Andrea Merkel only continues in office after the September 2013 German federal elections because of disunity among the left of centre.
So Angela Merkel has won the German elections by a landslide – or so the media are telling us. It is indeed true that Merkel’s CDU – along with its Bavarian sister party the CSU – have won just under 42 percent of the vote. But under Germany’s system of proportional representation, they are five seats short of an overall majority.
Merkel’s liberal coalition partner, the FDP, failed to re-enter parliament, and a newly formed right-wing eurosceptic party also just failed to reach the five percent threshold, thus leaving Merkel’s party as the only party of the right in the Bundestag.
The SPD scored a miserable 26 percent of the vote, aping Labour’s 2010 General Election performance. The Left Party picked up just under nine percent, losing a quarter of its percentage vote compared with 2009, but taking third place, and pushing the Greens (8,5%) into fourth.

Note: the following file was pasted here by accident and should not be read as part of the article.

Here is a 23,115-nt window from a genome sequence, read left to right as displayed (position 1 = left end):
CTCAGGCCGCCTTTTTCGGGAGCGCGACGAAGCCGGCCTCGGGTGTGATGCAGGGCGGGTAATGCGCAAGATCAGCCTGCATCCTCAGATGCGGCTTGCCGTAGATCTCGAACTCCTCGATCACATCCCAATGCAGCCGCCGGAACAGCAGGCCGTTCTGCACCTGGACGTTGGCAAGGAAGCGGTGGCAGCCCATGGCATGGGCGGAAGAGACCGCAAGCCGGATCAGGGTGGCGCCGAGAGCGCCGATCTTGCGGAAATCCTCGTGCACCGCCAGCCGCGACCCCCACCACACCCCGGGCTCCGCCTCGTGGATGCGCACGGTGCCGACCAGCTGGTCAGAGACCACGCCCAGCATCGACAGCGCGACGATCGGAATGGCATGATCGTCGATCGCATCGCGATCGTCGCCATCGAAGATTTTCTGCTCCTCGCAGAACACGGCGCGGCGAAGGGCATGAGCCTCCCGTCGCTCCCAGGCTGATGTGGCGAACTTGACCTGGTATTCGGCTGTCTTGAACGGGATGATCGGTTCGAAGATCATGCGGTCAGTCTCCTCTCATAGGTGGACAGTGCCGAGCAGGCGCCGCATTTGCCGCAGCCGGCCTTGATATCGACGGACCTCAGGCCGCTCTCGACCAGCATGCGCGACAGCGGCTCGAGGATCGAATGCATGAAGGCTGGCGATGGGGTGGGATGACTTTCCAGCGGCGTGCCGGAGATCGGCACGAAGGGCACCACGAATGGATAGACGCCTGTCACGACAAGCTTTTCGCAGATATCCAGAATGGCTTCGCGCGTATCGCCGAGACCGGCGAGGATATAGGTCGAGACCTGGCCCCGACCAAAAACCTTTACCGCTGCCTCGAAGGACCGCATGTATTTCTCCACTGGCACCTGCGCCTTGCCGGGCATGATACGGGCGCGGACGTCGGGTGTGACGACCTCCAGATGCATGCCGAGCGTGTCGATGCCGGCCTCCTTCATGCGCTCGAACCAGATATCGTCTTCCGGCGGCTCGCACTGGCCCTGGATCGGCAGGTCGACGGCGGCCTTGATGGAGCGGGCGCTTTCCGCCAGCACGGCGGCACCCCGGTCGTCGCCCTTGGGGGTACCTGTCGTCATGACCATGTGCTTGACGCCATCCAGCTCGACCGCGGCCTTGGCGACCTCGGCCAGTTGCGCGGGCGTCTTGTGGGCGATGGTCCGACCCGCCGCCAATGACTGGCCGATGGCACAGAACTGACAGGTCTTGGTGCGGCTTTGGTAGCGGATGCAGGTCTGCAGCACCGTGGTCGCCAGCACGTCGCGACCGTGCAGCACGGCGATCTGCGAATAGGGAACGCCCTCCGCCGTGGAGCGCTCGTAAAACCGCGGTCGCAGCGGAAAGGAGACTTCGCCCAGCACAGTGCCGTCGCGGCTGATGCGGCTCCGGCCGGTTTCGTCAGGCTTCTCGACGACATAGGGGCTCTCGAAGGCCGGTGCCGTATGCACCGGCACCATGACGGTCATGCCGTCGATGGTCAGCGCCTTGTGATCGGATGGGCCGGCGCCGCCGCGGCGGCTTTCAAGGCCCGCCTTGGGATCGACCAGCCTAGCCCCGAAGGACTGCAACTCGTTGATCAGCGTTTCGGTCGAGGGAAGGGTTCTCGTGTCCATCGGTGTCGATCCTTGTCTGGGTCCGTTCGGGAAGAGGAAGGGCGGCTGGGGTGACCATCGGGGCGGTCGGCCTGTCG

Yet look at the maths. Merkel has 311 seats in the Bundestag. The SPD, Left Party and the Greens together have 319, and seen like that the left side has actually won, yet the Left Party’s commitment to socialist policies makes them untouchable for the SPD and Greens.
So Merkel will carry on - either with a minority administration or with the SPD as its junior coalition partner.